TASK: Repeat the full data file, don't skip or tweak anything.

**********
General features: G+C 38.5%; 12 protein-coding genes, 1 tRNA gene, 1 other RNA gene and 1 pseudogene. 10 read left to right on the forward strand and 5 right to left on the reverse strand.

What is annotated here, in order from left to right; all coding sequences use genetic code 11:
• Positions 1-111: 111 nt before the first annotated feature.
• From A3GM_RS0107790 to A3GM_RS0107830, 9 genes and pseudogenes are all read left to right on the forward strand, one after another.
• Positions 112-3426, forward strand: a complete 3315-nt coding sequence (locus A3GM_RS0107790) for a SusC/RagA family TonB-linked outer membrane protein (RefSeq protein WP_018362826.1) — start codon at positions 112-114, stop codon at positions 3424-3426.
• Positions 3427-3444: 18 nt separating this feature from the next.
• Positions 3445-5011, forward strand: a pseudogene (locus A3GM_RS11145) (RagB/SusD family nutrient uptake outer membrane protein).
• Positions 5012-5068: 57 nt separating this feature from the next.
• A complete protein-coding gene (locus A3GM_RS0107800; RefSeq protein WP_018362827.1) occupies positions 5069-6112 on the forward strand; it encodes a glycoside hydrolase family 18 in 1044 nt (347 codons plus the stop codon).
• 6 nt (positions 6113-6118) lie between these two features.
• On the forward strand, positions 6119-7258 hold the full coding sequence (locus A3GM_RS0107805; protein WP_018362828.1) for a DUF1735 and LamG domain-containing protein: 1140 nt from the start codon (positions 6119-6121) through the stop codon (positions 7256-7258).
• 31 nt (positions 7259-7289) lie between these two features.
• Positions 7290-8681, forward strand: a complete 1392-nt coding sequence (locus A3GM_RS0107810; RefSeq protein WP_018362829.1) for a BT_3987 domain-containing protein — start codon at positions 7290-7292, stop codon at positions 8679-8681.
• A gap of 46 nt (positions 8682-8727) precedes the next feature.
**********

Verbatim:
General features: G+C 38.5%; 12 protein-coding genes, 1 tRNA gene, 1 other RNA gene and 1 pseudogene. 10 read left to right on the forward strand and 5 right to left on the reverse strand.

What is annotated here, in order from left to right; all coding sequences use genetic code 11:
• Positions 1-111: 111 nt before the first annotated feature.
• From A3GM_RS0107790 to A3GM_RS0107830, 9 genes and pseudogenes are all read left to right on the forward strand, one after another.
• Positions 112-3426, forward strand: a complete 3315-nt coding sequence (locus A3GM_RS0107790) for a SusC/RagA family TonB-linked outer membrane protein (RefSeq protein WP_018362826.1) — start codon at positions 112-114, stop codon at positions 3424-3426.
• Positions 3427-3444: 18 nt separating this feature from the next.
• Positions 3445-5011, forward strand: a pseudogene (locus A3GM_RS11145) (RagB/SusD family nutrient uptake outer membrane protein).
• Positions 5012-5068: 57 nt separating this feature from the next.
• A complete protein-coding gene (locus A3GM_RS0107800; RefSeq protein WP_018362827.1) occupies positions 5069-6112 on the forward strand; it encodes a glycoside hydrolase family 18 in 1044 nt (347 codons plus the stop codon).
• 6 nt (positions 6113-6118) lie between these two features.
• On the forward strand, positions 6119-7258 hold the full coding sequence (locus A3GM_RS0107805; protein WP_018362828.1) for a DUF1735 and LamG domain-containing protein: 1140 nt from the start codon (positions 6119-6121) through the stop codon (positions 7256-7258).
• 31 nt (positions 7259-7289) lie between these two features.
• Positions 7290-8681, forward strand: a complete 1392-nt coding sequence (locus A3GM_RS0107810; RefSeq protein WP_018362829.1) for a BT_3987 domain-containing protein — start codon at positions 7290-7292, stop codon at positions 8679-8681.
• A gap of 46 nt (positions 8682-8727) precedes the next feature.